Resynthesising again... That's fixed the regression. 

I think my next step to track down the lack of chroma intensity when R > G, and B = full. I'll attack this by making a simple program in C that does the same YUV conversion, to see if I haven't just messed something up in the VHDL calculation.

Here is my hand-calculated Y, U and V panels for this pattern:

The V panel is showing much the same problem -- so this is good -- it means I have misunderstood something about the process of calculating these values. I'm guessing I'm not handling negative values properly.

U and V have ranges centred around zero, So this kind of sharp transition can appear.  By correcting this in the C program, I am able to get much saner looking panels:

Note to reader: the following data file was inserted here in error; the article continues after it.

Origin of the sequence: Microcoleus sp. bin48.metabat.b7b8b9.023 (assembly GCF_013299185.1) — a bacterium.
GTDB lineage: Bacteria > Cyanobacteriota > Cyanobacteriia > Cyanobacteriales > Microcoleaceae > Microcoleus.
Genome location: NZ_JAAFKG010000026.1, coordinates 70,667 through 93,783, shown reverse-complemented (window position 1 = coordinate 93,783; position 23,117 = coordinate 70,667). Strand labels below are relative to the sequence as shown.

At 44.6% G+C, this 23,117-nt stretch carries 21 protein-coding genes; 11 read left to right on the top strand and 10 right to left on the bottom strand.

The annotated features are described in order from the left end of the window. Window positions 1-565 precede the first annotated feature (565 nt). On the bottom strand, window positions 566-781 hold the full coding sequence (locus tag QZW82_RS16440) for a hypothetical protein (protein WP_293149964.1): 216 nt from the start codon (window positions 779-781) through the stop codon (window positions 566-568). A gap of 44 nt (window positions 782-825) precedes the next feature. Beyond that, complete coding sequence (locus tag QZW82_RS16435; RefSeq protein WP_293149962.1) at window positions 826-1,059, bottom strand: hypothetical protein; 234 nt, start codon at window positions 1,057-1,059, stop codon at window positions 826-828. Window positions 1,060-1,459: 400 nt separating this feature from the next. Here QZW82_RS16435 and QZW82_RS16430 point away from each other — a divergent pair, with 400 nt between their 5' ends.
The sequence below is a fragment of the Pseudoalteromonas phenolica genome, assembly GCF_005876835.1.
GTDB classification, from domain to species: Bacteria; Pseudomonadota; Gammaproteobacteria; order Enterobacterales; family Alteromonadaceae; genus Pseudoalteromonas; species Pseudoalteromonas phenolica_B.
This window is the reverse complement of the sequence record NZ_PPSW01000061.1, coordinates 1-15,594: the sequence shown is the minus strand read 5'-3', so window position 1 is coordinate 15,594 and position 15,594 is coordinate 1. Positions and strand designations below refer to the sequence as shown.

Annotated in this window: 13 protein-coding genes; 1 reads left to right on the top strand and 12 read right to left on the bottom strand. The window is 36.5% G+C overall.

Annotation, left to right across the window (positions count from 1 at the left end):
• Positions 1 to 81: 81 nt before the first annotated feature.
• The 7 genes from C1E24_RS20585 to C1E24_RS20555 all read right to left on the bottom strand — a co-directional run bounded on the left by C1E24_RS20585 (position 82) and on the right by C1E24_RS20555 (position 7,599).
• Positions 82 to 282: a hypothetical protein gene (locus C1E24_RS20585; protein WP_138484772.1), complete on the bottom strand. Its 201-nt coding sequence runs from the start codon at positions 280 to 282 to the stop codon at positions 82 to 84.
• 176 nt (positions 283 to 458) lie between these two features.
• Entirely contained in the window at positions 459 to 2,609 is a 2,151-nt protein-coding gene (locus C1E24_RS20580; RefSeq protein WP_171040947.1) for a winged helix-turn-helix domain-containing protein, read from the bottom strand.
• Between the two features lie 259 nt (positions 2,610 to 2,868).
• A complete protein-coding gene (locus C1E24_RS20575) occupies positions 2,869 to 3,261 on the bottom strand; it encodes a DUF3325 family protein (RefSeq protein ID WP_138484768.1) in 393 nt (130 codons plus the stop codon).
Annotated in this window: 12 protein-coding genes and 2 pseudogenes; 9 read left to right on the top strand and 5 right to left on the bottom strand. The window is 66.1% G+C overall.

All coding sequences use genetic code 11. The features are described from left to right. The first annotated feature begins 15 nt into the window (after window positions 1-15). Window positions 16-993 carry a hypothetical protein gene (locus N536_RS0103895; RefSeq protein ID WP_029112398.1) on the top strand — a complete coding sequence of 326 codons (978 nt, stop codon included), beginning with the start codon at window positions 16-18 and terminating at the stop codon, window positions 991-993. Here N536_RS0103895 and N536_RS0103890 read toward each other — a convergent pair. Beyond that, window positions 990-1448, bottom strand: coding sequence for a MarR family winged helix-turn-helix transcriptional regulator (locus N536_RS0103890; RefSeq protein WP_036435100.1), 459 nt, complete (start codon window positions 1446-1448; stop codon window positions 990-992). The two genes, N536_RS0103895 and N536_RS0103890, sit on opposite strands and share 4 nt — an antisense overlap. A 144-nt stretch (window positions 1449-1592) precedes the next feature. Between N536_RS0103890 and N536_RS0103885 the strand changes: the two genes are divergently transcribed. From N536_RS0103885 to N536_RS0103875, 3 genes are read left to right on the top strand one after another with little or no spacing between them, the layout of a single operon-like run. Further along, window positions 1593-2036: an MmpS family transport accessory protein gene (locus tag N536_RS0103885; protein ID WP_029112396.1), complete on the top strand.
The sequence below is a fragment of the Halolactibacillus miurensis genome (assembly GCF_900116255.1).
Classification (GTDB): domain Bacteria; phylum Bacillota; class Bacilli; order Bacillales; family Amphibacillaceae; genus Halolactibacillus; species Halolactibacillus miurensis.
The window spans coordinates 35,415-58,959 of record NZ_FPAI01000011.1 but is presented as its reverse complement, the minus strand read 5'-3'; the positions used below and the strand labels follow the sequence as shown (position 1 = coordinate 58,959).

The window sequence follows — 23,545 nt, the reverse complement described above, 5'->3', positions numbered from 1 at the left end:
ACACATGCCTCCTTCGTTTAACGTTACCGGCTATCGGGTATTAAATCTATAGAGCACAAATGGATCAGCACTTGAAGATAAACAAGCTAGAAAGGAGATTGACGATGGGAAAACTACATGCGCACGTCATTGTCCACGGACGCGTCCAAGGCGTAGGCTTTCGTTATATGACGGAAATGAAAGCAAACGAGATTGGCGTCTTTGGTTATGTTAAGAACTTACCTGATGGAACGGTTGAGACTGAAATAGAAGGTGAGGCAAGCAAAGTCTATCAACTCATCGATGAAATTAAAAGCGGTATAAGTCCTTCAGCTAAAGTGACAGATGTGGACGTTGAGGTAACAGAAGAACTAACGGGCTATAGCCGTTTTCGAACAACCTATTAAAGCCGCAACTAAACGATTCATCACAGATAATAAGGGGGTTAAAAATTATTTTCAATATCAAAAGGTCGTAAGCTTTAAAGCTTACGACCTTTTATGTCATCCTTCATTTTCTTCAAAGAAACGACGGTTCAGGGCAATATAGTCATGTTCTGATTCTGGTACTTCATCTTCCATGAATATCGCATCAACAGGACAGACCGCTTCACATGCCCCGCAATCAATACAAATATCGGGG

Much better, with not nasty lines going through.  Also, it makes sense the way that U and V have peaks in particular corners, as U is basically the "missing blue" and V the "missing red".  As the pattern I am rendering here has increasing red as we go down the image, it makes sense that the missing blue component will decrease a bit (U, in the middle), while the missing red component (V, on the right) will increase.

So now to figure out what I have wrong in the VHDL when handling U and V.  The values I am generating are signed.  So I suspect that when they go negative, the multiplication is ending up flipped, and for some reason the sign bit is not being interpreted properly.

Okay, that seems to have helped: Now when I simulate the VHDL, I am seeing a much more even colour intensity.  That said, it is also quite faint, as you can see here below how the chroma oscillation pattern (the angled bars) have very low intensity: